• rate this

    Comment number 2.

    There's repeats and there's repeats isn't there?

    I'm coming to the conclusion that I may be an unusual Radio 4 listener. For many, it is on foreground or background for much of the day, attention waxing and waning according to inclination. I on the other hand scour the Radio 4 (and cast an eye over R3 and BBC7) schedules and do much of my selective listening in LA mode. Thus I have a different take on the whole matter of repeats. You, understandably, come from the view of trying to juggle a weekly schedule to a predominantly live audience and who still outnumber the 'connecteds' by a large factor. Fair enough. It won't always be that way though. How much longer will the live audience outnumber the non-live audience? Ten years? Five? How rapid is that change, and the change to an audience who can switch between live and non-live modes?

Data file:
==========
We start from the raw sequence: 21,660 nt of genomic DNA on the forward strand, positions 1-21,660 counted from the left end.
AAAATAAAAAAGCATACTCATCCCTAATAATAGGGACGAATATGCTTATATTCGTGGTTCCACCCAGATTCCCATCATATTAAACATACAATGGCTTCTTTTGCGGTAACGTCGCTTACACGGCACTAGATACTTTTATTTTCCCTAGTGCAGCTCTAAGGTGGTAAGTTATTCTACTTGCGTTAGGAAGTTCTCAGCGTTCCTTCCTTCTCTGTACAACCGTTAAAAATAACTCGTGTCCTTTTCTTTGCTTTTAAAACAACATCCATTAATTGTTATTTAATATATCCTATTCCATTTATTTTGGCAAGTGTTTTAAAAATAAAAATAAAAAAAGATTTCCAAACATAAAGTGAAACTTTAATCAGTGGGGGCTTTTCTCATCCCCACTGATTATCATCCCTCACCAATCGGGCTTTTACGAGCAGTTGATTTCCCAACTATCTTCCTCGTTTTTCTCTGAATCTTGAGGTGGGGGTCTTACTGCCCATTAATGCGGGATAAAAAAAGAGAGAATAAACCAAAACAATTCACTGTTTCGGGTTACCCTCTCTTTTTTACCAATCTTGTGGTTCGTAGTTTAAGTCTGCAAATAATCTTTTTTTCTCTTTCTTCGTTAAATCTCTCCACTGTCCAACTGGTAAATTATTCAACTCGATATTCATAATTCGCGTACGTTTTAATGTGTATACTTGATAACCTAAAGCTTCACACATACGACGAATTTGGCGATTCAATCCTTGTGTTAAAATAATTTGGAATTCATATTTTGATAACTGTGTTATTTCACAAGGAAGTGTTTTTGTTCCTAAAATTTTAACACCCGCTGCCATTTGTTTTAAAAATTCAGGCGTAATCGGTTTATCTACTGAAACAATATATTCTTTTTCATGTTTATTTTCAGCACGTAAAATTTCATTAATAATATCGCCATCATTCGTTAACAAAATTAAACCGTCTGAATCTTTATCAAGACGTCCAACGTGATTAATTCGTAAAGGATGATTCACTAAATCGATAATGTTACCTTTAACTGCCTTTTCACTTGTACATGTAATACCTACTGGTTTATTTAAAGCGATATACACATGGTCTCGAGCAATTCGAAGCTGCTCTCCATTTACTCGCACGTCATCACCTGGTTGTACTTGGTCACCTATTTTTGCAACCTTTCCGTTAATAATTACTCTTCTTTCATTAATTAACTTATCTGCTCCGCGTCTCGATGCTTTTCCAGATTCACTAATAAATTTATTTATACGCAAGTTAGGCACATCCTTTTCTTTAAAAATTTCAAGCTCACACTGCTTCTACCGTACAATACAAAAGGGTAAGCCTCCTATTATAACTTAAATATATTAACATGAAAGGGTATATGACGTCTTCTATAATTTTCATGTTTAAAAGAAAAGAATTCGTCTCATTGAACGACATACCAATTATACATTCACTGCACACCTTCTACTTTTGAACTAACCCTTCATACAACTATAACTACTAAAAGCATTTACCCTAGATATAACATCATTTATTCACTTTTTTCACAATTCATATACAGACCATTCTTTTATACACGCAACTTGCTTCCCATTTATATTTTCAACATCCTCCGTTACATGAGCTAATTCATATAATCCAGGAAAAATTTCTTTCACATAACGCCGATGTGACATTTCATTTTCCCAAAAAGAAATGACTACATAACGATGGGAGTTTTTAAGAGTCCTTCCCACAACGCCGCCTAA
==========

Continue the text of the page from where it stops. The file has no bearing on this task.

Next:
Some of the better plays seem to be on a 2-year (approx) repeat cycle. Again, no objection in principle, but why is it we rarely get older gems? Is it because such material hasn't been digitised or that the attention span of the producers can't hack it? Radio 4 has one of the greatest sound archives in the universe; great plays, great documentaries, great interviews, and no doubt great other things as well. BBC7 carries only a particular slice of this archive.

    Use that archive. Use it and start to plug it into iPlayer. There's a whole new mini-channel for you, and it won't cost you a penny. (Well, not many.)